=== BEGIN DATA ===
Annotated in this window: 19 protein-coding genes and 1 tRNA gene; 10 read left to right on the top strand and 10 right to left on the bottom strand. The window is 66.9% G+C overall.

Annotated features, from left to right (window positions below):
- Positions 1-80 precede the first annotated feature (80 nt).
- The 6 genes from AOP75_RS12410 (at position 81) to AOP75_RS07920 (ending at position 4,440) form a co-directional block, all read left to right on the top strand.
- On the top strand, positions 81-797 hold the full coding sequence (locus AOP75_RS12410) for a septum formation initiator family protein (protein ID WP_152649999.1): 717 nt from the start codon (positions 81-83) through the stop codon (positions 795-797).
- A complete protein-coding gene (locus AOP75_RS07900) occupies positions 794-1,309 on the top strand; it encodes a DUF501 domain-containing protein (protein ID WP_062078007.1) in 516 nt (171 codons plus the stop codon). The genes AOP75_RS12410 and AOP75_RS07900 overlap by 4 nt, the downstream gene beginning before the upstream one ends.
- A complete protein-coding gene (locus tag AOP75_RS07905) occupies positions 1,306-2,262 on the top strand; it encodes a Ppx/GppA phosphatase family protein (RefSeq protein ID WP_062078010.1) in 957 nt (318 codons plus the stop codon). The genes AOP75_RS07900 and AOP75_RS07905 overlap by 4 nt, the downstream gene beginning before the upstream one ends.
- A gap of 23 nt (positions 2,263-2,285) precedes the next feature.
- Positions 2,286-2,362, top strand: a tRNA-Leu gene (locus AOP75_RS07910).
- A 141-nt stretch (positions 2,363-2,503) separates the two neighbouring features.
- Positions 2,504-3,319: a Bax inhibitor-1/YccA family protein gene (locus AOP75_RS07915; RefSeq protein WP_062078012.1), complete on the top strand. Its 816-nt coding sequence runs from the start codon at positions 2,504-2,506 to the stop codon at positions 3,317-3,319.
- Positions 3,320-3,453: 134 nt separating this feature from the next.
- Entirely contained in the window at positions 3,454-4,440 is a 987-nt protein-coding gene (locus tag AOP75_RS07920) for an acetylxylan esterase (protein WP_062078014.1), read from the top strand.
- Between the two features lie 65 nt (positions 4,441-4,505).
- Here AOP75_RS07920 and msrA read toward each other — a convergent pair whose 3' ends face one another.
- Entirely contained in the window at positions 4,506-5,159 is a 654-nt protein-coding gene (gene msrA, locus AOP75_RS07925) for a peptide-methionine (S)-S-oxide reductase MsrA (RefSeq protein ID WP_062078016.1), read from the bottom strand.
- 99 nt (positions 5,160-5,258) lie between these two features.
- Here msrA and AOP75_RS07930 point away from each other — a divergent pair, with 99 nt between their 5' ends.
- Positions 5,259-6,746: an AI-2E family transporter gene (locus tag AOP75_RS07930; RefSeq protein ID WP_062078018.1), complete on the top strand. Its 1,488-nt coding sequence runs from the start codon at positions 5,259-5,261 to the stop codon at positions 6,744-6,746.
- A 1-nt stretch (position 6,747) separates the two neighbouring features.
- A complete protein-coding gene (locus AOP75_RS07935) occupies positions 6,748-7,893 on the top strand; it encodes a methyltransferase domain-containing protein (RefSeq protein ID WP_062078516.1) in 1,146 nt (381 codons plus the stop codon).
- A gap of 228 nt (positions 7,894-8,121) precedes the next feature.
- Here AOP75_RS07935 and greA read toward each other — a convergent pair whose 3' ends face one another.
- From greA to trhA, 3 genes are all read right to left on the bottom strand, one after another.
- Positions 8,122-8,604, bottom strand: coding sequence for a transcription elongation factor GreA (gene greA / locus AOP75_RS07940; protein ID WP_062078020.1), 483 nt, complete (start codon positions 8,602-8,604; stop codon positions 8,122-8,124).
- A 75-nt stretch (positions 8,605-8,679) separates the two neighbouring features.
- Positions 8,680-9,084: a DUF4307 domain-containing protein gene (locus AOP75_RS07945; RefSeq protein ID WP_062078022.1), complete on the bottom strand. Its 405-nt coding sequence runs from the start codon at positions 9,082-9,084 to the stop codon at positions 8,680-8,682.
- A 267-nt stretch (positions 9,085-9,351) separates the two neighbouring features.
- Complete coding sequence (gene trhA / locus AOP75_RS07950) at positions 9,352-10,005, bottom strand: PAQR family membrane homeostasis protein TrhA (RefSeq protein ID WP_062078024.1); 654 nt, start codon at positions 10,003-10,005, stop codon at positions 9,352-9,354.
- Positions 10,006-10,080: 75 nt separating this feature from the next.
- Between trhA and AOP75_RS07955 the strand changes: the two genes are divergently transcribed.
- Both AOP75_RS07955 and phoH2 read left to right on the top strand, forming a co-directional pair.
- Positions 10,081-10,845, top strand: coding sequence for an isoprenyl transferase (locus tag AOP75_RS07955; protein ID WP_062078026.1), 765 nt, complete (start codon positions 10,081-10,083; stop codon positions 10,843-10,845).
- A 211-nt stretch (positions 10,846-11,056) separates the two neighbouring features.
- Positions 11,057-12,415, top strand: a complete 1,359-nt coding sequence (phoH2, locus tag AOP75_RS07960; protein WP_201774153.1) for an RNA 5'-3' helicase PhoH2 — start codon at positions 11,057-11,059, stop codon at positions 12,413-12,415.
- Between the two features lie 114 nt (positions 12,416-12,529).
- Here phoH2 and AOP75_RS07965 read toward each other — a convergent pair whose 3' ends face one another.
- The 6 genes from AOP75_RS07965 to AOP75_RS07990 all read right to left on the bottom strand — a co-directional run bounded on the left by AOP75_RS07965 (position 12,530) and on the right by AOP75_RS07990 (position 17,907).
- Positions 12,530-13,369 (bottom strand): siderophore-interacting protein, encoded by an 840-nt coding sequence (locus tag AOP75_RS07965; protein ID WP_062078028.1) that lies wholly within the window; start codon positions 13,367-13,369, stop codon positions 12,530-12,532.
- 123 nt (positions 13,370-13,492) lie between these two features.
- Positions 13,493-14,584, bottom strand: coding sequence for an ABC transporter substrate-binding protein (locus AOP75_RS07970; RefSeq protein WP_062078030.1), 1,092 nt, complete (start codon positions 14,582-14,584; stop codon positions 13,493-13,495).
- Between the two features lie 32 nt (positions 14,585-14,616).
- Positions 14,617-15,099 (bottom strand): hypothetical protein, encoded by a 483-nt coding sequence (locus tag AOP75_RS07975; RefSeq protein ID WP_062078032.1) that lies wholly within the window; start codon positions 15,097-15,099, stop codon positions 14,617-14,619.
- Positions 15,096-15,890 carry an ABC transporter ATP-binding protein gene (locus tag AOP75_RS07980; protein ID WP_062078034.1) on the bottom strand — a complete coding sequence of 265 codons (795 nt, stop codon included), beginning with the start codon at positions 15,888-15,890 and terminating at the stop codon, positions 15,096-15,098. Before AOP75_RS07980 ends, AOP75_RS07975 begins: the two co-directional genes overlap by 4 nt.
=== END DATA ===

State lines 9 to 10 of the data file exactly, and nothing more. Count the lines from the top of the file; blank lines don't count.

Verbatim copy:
- Positions 2,286-2,362, top strand: a tRNA-Leu gene (locus AOP75_RS07910).
- A 141-nt stretch (positions 2,363-2,503) separates the two neighbouring features.